On coalitions: I'm happy to ditch the comparison with 2010 if that makes people uncomfortable. But Labor's main electoral objective in 1903 wasn't to keep the Protectionists in office, or form a Labor government, since that wasn't viewed as a realistic possibility. It was to maximise the number of Labor seats, which, for the most part, meant direct competition against the Protectionists. When we're dealing with a parliamentary situation this fluid, the very concept of a pendulum becomes deeply problematic. The idea behind the pendulum - that as you creep up or down, a change of government becomes more or less likely - just isn't a scenario that fits the parliamentary facts in 1901. Reid and Barton/Deakin didn't rule over unified blocks; "their" MPs had minds of their own and can and did support the opposing party into government. Lumping Labor in with the Protectionists would have offended no small number of Labor supporters at that time, since the party as a whole didn't have a binding view on the tariff, sat on the crossbenches, and was deeply conflicted about backing the Protectionists. If you want to establish criteria for a Coalition, surely these should include either (a) support for legislative measures or (b) spots in cabinet for both parties, neither of which eventuated.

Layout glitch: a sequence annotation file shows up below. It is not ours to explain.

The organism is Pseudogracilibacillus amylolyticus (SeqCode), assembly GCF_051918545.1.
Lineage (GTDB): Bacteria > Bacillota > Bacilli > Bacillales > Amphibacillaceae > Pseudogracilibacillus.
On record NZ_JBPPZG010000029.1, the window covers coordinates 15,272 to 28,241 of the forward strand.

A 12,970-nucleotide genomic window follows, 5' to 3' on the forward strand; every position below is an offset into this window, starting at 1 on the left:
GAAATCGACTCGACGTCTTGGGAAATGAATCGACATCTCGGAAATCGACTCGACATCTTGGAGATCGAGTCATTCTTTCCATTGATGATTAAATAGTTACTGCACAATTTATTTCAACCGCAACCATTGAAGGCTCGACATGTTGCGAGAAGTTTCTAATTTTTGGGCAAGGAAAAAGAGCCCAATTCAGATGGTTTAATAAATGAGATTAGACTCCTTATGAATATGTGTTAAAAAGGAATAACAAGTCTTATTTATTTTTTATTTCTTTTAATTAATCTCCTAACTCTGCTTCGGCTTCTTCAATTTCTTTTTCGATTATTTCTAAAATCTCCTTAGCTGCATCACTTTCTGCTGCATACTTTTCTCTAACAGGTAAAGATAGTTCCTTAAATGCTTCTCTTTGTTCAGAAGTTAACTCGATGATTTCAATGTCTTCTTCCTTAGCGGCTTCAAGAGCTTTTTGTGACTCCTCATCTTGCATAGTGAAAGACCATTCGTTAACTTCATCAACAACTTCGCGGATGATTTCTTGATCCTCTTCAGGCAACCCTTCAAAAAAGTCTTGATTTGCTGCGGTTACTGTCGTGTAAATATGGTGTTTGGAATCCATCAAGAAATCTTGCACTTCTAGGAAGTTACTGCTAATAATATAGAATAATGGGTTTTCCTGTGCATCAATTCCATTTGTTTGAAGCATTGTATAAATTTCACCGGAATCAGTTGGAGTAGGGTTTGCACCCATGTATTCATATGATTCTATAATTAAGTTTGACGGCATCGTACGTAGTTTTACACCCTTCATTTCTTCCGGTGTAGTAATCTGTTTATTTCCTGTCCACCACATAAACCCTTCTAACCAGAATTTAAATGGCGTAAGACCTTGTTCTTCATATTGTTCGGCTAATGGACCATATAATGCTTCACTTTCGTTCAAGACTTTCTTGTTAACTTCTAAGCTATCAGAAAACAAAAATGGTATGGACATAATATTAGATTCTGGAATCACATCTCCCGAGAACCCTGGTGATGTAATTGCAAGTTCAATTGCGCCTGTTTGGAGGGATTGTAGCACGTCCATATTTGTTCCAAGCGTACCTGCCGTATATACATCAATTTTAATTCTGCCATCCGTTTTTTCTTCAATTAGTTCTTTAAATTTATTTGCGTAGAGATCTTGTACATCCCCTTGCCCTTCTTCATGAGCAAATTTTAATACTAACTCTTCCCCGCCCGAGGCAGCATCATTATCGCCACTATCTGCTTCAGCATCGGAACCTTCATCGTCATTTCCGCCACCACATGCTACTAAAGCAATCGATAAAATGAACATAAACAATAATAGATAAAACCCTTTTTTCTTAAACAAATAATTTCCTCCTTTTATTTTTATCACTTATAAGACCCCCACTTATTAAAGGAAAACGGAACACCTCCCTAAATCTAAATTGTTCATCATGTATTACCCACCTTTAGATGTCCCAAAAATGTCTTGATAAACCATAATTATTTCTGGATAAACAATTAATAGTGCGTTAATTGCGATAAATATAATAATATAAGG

On tables: I'm open to suggestions. My biggest objections to the current table are: the headings are confusing (FPTP IRV Non-CV), and sit outside of the table when they should be part of it. The colour blocks are thicker than is normal for most articles on elections/politics, and not transcluding them into a template makes the text of the page longer. I'm not sure about the argument about compactness: frankly, I think the newer table is just as compact and information-rich. Finally, regardless of whether the pendulum is OK to use or not, it's simply wrong to portray the situation of 29/30 March 1901 as a "win" for a Labor/Protectionist coalition. Barton had no agreement with the Labor party going into the election about supply or government, since not only did nobody know what the eventual composition of the Parliament would be (would Labor win any seats?), there was no Labor party to negotiate with. The range of informal agreements with Barton for government took place much later than the election, so it's totally wrong to say that there was a combined Labor/Protectionist win from the election itself. The already existing minisrty simply continued as a minority government. Slac speak up! 01:53, 8 April 2012 (UTC)